On Tuesday, O’Brien was back before the Senate Health, Education, Labor and Pensions Committee, and the two men picked up where they left off with a cringe-y round of smack talk.
“Sir, this is a time, this is a place. You want to run your mouth — we can be two consenting adults, we can finish it here,” Mullin said, calling back to O’Brien’s post.
“Okay that’s fine. Perfect,” O’Brien said.
“You want to do it now?” Mullin said.
“I’d love to do it right now,” O’Brien said.
“Well stand your butt up then,” Mullin said.
“You stand your butt up, big guy,” O’Brien said, as Mullin stood and made a motion to remove his wedding band before committee Chair Bernie Sanders, I-Vt., intervened.
Tension is not uncommon in an increasingly partisan Congress, but actual violence has been rare for more than a century.
In the pre-Civil War years between 1830 and 1860, more than 70 incidents of “manly violence” erupted, according to a recent book by historian Joanne B. Freeman. Many of those sprung from disagreements over slavery. In one of the most infamous and bloody examples, Sen. Charles Sumner, an antislavery Republican from Massachusetts, was caned by a South Carolina Democrat named Preston Brooks on the Senate floor.
But more recent skirmishes have ended before any blood was spilled.
The late Alaska Republican Don Young allegedly once held a 10-inch knife to the throat of Speaker John Boehner, while then-Appropriations Chair David Obey and California Democratic Rep. Maxine Waters had a tense encounter on the House floor in 2009. Both disputes involved earmarks.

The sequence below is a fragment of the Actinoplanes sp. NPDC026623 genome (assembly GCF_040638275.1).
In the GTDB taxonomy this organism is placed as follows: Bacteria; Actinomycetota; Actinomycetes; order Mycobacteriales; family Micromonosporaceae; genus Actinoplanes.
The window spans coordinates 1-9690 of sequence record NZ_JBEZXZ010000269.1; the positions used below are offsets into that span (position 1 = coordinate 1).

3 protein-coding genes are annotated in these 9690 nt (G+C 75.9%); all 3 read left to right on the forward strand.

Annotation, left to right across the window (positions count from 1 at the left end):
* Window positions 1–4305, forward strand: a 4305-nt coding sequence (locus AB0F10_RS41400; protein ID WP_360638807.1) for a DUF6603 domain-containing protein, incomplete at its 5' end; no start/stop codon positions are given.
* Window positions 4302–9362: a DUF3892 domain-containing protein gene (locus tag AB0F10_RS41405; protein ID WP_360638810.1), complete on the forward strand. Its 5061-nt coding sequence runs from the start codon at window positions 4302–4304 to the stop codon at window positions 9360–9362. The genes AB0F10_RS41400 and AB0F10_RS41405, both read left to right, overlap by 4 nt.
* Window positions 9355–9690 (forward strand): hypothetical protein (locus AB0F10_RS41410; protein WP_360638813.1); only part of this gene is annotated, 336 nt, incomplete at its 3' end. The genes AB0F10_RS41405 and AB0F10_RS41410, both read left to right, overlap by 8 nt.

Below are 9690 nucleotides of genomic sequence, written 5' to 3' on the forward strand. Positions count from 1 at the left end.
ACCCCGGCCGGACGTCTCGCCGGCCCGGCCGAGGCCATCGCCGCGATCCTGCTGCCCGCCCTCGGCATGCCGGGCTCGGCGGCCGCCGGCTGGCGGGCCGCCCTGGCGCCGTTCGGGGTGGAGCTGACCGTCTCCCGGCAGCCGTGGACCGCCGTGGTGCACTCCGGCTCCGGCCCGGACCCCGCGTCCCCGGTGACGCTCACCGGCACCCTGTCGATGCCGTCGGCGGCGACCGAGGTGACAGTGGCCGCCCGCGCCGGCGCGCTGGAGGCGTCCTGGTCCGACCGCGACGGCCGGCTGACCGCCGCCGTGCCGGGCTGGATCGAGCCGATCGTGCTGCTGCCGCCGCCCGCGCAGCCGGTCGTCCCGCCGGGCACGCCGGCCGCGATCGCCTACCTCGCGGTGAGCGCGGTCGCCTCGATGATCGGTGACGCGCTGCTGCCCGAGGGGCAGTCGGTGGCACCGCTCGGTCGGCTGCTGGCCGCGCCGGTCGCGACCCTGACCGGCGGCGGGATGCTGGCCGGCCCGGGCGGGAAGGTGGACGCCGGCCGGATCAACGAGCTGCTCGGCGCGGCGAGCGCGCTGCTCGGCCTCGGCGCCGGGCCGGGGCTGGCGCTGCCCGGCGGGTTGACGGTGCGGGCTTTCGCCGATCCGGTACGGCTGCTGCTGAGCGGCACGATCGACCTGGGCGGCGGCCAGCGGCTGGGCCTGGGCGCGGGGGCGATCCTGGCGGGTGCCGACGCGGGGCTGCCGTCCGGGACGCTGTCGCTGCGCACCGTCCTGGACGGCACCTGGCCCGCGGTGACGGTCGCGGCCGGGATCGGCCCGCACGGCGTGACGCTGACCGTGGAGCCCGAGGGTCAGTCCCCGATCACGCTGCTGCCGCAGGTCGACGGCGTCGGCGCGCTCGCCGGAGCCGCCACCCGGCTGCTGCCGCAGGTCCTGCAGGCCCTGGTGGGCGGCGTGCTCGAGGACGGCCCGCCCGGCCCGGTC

Other incidents have involved shouting, name calling or empty threats.
While still a member of the House, Mullin took to Twitter in 2018 to challenge disgraced lawyer and Trump antagonist Michael Avenatti to a fight after Avenatti challenged Donald Trump Jr.
In 2020, former Florida Republican Ted Yoho allegedly called New York Democratic Rep. Alexandria Ocasio-Cortez a “f—–g b—h” on the House steps. And in January of this year, as attempts to choose a speaker dragged on for more than a dozen ballots, Alabama Republican Rep. Mike Rogers lunged at Gaetz, who was part of a group that tried to scuttle McCarthy’s ambitions for the speakership.
The name-calling continued Tuesday, as a House Oversight hearing devolved into a shouting match when Rep. Jared Moskowitz raised questions about the business dealings of Chair James Comer.
“You look like a smurf,” said Comer, a Kentucky Republican.
Moskowitz, a Florida Democrat known for his brightly colored suits, was wearing a baby blue jacket and tie.
Senate Minority Whip John Thune wasn’t involved in any of the sparring Tuesday, but he acknowledged that tensions were running high on the Hill. “We’re living in fairly polarized times. There’s a lot going on here and all around the world. And that spills over into some of the work that we do around here,” the South Dakota Republican said.
Missouri Republican Sen. Josh Hawley summed up the mood, telling reporters, “I will say it seems like things are maybe a little tense.”
He had a suggestion: “Maybe it’s time for Thanksgiving.”
David Lerman, Niels Lesniewski and Valerie Yurk contributed to this report.